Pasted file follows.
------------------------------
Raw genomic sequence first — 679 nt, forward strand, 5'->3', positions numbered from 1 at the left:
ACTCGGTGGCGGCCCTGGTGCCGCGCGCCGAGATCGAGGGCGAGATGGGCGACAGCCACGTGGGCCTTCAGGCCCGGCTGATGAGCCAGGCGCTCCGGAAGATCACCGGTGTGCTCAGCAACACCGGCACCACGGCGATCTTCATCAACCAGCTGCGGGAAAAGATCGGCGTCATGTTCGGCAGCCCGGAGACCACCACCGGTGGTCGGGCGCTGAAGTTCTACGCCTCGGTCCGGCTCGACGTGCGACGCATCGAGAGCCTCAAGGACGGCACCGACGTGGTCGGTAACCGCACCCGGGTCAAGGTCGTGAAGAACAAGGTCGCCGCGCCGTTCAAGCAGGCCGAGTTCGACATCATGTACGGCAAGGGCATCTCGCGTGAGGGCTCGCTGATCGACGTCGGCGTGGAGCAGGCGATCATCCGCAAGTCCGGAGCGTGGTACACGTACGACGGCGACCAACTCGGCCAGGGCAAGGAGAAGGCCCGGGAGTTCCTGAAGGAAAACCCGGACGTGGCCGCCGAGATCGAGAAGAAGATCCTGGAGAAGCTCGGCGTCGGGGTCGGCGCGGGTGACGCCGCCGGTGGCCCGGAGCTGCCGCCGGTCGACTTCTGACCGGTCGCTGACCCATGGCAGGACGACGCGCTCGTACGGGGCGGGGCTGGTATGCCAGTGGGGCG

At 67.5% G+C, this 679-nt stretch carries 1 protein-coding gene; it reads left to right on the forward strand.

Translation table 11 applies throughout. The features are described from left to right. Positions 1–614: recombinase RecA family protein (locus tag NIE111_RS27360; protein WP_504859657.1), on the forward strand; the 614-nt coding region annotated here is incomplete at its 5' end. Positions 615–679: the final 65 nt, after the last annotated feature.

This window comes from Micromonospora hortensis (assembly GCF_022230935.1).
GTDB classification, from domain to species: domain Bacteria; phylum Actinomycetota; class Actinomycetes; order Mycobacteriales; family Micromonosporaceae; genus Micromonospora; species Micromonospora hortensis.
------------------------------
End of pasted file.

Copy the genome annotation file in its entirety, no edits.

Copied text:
Raw genomic sequence first — 679 nt, forward strand, 5'->3', positions numbered from 1 at the left:
ACTCGGTGGCGGCCCTGGTGCCGCGCGCCGAGATCGAGGGCGAGATGGGCGACAGCCACGTGGGCCTTCAGGCCCGGCTGATGAGCCAGGCGCTCCGGAAGATCACCGGTGTGCTCAGCAACACCGGCACCACGGCGATCTTCATCAACCAGCTGCGGGAAAAGATCGGCGTCATGTTCGGCAGCCCGGAGACCACCACCGGTGGTCGGGCGCTGAAGTTCTACGCCTCGGTCCGGCTCGACGTGCGACGCATCGAGAGCCTCAAGGACGGCACCGACGTGGTCGGTAACCGCACCCGGGTCAAGGTCGTGAAGAACAAGGTCGCCGCGCCGTTCAAGCAGGCCGAGTTCGACATCATGTACGGCAAGGGCATCTCGCGTGAGGGCTCGCTGATCGACGTCGGCGTGGAGCAGGCGATCATCCGCAAGTCCGGAGCGTGGTACACGTACGACGGCGACCAACTCGGCCAGGGCAAGGAGAAGGCCCGGGAGTTCCTGAAGGAAAACCCGGACGTGGCCGCCGAGATCGAGAAGAAGATCCTGGAGAAGCTCGGCGTCGGGGTCGGCGCGGGTGACGCCGCCGGTGGCCCGGAGCTGCCGCCGGTCGACTTCTGACCGGTCGCTGACCCATGGCAGGACGACGCGCTCGTACGGGGCGGGGCTGGTATGCCAGTGGGGCG

At 67.5% G+C, this 679-nt stretch carries 1 protein-coding gene; it reads left to right on the forward strand.

Translation table 11 applies throughout. The features are described from left to right. Positions 1–614: recombinase RecA family protein (locus tag NIE111_RS27360; protein WP_504859657.1), on the forward strand; the 614-nt coding region annotated here is incomplete at its 5' end. Positions 615–679: the final 65 nt, after the last annotated feature.

This window comes from Micromonospora hortensis (assembly GCF_022230935.1).
GTDB classification, from domain to species: domain Bacteria; phylum Actinomycetota; class Actinomycetes; order Mycobacteriales; family Micromonosporaceae; genus Micromonospora; species Micromonospora hortensis.